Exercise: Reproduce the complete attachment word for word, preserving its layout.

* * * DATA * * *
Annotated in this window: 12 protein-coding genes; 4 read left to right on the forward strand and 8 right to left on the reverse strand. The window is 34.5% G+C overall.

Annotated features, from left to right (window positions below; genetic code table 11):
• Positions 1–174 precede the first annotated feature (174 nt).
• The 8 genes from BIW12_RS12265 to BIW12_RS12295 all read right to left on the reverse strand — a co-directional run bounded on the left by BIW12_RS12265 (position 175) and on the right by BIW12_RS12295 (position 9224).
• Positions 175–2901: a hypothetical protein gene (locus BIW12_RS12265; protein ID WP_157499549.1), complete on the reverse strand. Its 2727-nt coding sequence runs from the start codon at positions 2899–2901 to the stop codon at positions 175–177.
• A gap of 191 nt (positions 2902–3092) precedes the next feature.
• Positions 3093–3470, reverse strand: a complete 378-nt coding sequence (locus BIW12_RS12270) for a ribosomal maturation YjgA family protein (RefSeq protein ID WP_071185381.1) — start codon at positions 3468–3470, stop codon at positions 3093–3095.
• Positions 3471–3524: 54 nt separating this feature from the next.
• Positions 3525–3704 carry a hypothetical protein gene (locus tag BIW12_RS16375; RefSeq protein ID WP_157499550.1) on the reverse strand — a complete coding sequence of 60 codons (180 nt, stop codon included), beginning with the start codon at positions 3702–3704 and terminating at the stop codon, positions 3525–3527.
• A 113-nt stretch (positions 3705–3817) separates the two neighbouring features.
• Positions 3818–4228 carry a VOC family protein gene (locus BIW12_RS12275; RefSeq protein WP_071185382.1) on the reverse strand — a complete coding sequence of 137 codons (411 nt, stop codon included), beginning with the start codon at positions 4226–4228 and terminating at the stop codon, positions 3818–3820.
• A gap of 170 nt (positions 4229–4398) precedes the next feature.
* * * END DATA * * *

Annotated in this window: 12 protein-coding genes; 4 read left to right on the forward strand and 8 right to left on the reverse strand. The window is 34.5% G+C overall.

Annotated features, from left to right (window positions below; genetic code table 11):
• Positions 1–174 precede the first annotated feature (174 nt).
• The 8 genes from BIW12_RS12265 to BIW12_RS12295 all read right to left on the reverse strand — a co-directional run bounded on the left by BIW12_RS12265 (position 175) and on the right by BIW12_RS12295 (position 9224).
• Positions 175–2901: a hypothetical protein gene (locus BIW12_RS12265; protein ID WP_157499549.1), complete on the reverse strand. Its 2727-nt coding sequence runs from the start codon at positions 2899–2901 to the stop codon at positions 175–177.
• A gap of 191 nt (positions 2902–3092) precedes the next feature.
• Positions 3093–3470, reverse strand: a complete 378-nt coding sequence (locus BIW12_RS12270) for a ribosomal maturation YjgA family protein (RefSeq protein ID WP_071185381.1) — start codon at positions 3468–3470, stop codon at positions 3093–3095.
• Positions 3471–3524: 54 nt separating this feature from the next.
• Positions 3525–3704 carry a hypothetical protein gene (locus tag BIW12_RS16375; RefSeq protein ID WP_157499550.1) on the reverse strand — a complete coding sequence of 60 codons (180 nt, stop codon included), beginning with the start codon at positions 3702–3704 and terminating at the stop codon, positions 3525–3527.
• A 113-nt stretch (positions 3705–3817) separates the two neighbouring features.
• Positions 3818–4228 carry a VOC family protein gene (locus BIW12_RS12275; RefSeq protein WP_071185382.1) on the reverse strand — a complete coding sequence of 137 codons (411 nt, stop codon included), beginning with the start codon at positions 4226–4228 and terminating at the stop codon, positions 3818–3820.
• A gap of 170 nt (positions 4229–4398) precedes the next feature.